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Sports Fans vs. Traditional Economics: Why Many Economists Think the Fans are On to Something

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Economists David J. Berri and Martin B. Schmidt look at the way data influences decisions in sports -- sometimes to detrimental effect -- and how fans may do a better job of evaluating players than the coaches and general managers.
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Sports fans often argue that the people running their favorite sports teams are not...well, to put it kindly, getting it right. In fact, fans often think that coaches and general managers keep making the same wrong decisions over and over again.

Such arguments, though, directly contradict the traditional story told by economists. Specifically, economists have traditionally argued that decision-makers don't repeat errors. Sure mistakes can happen. But once a mistake is made, bad things start to happen to the person who got it wrong (i.e. they get fired, ridiculed, etc.), and then the mistakes get corrected.

Who is right, fans or traditional economics? In recent years academic research, often conducted by economists, increasingly sides with the sports fans. First there was the Moneyball story, or the tale told by Michael Lewis in 2003 that baseball people have historically undervalued on-base-percentage. Then there was the story told in The Wages of Wins (our first book with Stacey Brook) that scoring is overvalued by people in the NBA.

In Stumbling on Wins we note these two stories and then move on to many, many more. These stories include a discussion of the valuation of goalies in hockey, the pay of black and white quarterbacks, the draft day evaluations of people in the NFL and NBA, the problem coaches in the NFL have on fourth down, how NBA coaches allocate minutes, and even the statistical impact NBA coaches have on outcomes.

The stories we tell touch upon two broad issues. First, decision-makers often have trouble interpreting the data that is collected on players. People can see a baseball player's on-base percentage or how efficiently a basketball player scores, but how these factors impact wins is not always well understood. And we can see this lack of understanding when we examine various decisions made in sports.

Even when the data is understood, though, another problem appears. Data in sports is often quite inconsistent over time. So although the numbers can explain current outcomes, these same numbers don't predict the future very well. For example, a goalie's save percentage this season is not very correlated with what a goalie did in the past. A similar story can be told about the performances of NFL quarterbacks across time. As a consequence, the salaries paid to these athletes—salaries that are related to past performance—are not statistically linked to the current performance of these athletes. Hence, performance and pay, as many fans have noted, are not always related.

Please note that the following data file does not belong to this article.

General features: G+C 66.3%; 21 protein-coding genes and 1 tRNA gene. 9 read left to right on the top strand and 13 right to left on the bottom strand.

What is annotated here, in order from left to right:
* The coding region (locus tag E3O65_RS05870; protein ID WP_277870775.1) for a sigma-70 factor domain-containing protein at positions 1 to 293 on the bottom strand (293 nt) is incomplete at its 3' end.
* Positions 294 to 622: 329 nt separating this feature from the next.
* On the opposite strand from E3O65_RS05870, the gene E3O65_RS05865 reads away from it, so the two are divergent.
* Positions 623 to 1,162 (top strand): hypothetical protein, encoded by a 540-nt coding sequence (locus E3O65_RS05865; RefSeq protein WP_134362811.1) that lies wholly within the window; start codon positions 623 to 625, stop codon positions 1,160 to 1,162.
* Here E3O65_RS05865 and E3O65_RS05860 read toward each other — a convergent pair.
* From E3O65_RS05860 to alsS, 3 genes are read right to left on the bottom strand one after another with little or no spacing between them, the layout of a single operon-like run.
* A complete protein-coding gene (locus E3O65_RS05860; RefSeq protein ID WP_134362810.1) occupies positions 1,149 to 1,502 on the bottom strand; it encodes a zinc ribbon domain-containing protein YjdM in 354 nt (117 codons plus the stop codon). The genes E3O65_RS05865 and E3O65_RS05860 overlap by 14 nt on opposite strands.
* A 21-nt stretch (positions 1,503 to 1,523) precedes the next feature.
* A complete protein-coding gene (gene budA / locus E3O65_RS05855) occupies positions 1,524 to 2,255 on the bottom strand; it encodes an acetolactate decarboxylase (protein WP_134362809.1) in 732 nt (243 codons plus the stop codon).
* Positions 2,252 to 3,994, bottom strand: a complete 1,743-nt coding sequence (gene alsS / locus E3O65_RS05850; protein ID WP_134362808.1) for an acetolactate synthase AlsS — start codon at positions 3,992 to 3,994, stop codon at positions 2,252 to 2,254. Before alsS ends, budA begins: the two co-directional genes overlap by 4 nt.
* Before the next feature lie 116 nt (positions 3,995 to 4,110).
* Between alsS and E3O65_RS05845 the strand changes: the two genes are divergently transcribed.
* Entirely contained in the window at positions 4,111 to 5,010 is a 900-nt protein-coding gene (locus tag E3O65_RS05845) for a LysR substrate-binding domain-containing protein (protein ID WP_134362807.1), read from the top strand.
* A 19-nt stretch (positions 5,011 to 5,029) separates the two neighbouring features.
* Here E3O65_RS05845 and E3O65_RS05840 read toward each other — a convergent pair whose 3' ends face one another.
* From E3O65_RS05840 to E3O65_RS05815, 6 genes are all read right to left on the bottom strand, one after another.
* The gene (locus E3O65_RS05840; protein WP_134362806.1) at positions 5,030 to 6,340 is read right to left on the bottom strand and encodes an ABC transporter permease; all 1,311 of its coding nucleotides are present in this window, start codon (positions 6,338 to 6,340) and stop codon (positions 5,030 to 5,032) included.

The idea that people in sports have trouble evaluating players is certainly interesting to sports fans. And our book primarily focuses on telling such stories. But these same stories have clear implications beyond sports. In recent years research has shown that, in general, people have trouble making "good" decisions. For example, Daniel Gilbert's Stumbling on Happiness, a book that inspired our own title, showed how people's efforts to find happiness are often sabotaged by their own actions. Dan Ariely, in Predictably Irrational, presented a number of experiments that show the difficulty people have in evaluating new information and making good decisions. And Richard Thaler and Cass Sunstein, authors of Nudge, not only describe the troubles people have making choices, but also how the presentation of choices can lead to better outcomes.

In sum, the stories we tell about sports are really part of a larger tale. Essentially people in sports, like people everywhere, are not generally foolish or stupid. People in sports are really just people. And people—contrary to the traditional arguments put forward in economics—are capable of driving sports fans crazy by making the same mistakes over and over again.

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